Exploring the utility of organo-polyoxometalate hybrids to inhibit SOX transcription factors.

Narasimhan K, Micoine K, Lacôte E, Thorimbert S, Cheung E, Hasenknopf B, Jauch R - Cell Regen (Lond) (2014)

The panel of polyoxometalates used in this study. Compound acronyms and the chemical formulas are as provided in Table 1.
© Copyright Policy - open-access
Related In: Results  -  Collection

License 1 - License 2
Show All Figures
getmorefigures.php?uid=PMC4306199&req=5

Figure 1: The panel of polyoxometalates used in this study. Compound acronyms and the chemical formulas are as provided in Table 1.
Mentions: Transcription factors (TFs) with critical functions in cancer and stem-cell biology are desirable targets for small molecule inhibition [1,2]. In particular, members of the SOX TF family were reported to drive cancer progression [3,4]. However, chemical inhibitors of SOX proteins that would have great potential to counteract oncogenesis are presently not available. Some of the best selling drugs approved by the FDA (Food and drug administration) are in fact known to target TFs [5]. However, those drugs do not bind the DNA binding domains (DBDs) of TFs because of their highly electrostatic nature, the lack of binding pockets, and the structural dynamics of TFs in the absence of DNA [6]. We hypothesized that the negatively charged Polyoxometalates (POMs) provide a suitable scaffold for targeting DBDs [7]. POMs are nanometer sized inorganic oxyanions comprising transition metals belonging to Group 5 and 6 of the periodic table in their highest oxidation states [8]. The metals are held together by oxygen atoms and often enclose one or more central heteroatoms like phosphorus or silicon. Some common structural POM families of importance in the field of biomedicine are the Keggin [XM12O40]n-, and the Dawson structure [X2M18O62]n– where M is the transition metal atom (typically tungsten or molybdenum), X is the heteroatom (typically phosphorous) and n is the number of ionic charges (Figure 1) [8].

Bottom Line: Polyoxometalates belonging to the Dawson structural class were found to be more potent inhibitors than the Keggin class.Further, organically modified Dawson polyoxometalates were found to be the most potent in inhibiting transcription factor DNA binding activity.The size of the polyoxometalates and its derivitization were found to be the key determinants of their potency.

View Article: PubMed Central - HTML - PubMed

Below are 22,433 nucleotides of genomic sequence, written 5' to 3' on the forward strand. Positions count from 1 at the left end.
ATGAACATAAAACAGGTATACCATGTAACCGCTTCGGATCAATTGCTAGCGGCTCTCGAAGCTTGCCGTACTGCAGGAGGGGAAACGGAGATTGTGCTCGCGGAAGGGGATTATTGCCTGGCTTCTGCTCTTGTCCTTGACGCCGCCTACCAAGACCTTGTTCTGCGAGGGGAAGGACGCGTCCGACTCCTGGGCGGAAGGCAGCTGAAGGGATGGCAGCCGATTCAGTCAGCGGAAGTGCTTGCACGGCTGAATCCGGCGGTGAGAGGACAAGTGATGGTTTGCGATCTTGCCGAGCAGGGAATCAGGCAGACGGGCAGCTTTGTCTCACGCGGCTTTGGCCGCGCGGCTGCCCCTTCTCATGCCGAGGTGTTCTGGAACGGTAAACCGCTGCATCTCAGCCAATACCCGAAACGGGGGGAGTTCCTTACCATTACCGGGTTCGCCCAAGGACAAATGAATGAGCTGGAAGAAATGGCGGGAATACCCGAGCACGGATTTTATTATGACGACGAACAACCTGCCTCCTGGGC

Affiliation: Donnelly Centre for Cellular and Biomolecular Research, University of Toronto, Toronto M5S 3E1, Canada ; Genome Institute of Singapore, 60 Biopolis Street, Buona Vista 138672, Singapore.

ABSTRACT

Background: SOX transcription factors constitute an attractive target class for intervention with small molecules as they play a prominent role in the field of regenerative biomedicine and cancer biology. However, rationally engineering specific inhibitors that interfere with transcription factor DNA interfaces continues to be a monumental challenge in the field of transcription factor chemical biology. Polyoxometalates (POMs) are inorganic compounds that were previously shown to target the high-mobility group (HMG) of SOX proteins at nanomolar concentrations. In continuation of this work, we carried out an assessment of the selectivity of a panel of newly synthesized organo-polyoxometalate hybrids in targeting different transcription factor families to enable the usage of polyoxometalates as specific SOX transcription factor drugs.

Results: The residual DNA-binding activities of 15 different transcription factors were measured after treatment with a panel of diverse polyoxometalates. Polyoxometalates belonging to the Dawson structural class were found to be more potent inhibitors than the Keggin class. Further, organically modified Dawson polyoxometalates were found to be the most potent in inhibiting transcription factor DNA binding activity. The size of the polyoxometalates and its derivitization were found to be the key determinants of their potency.

Conclusion: Polyoxometalates are highly potent, nanomolar range inhibitors of the DNA binding activity of the Sox-HMG family. However, binding assays involving a limited subset of structurally diverse polyoxometalates revealed a low selectivity profile against different transcription factor families. Further progress in achieving selectivity and deciphering structure-activity relationship of POMs require the identification of POM binding sites on transcription factors using elaborate approaches like X-ray crystallography and multidimensional NMR. In summary, our report reaffirms that transcription factors are challenging molecular architectures and that future polyoxometalate chemistry must consider further modification strategies, to address the substantial challenges involved in achieving target selectivity.

No MeSH data available.


Related in: MedlinePlus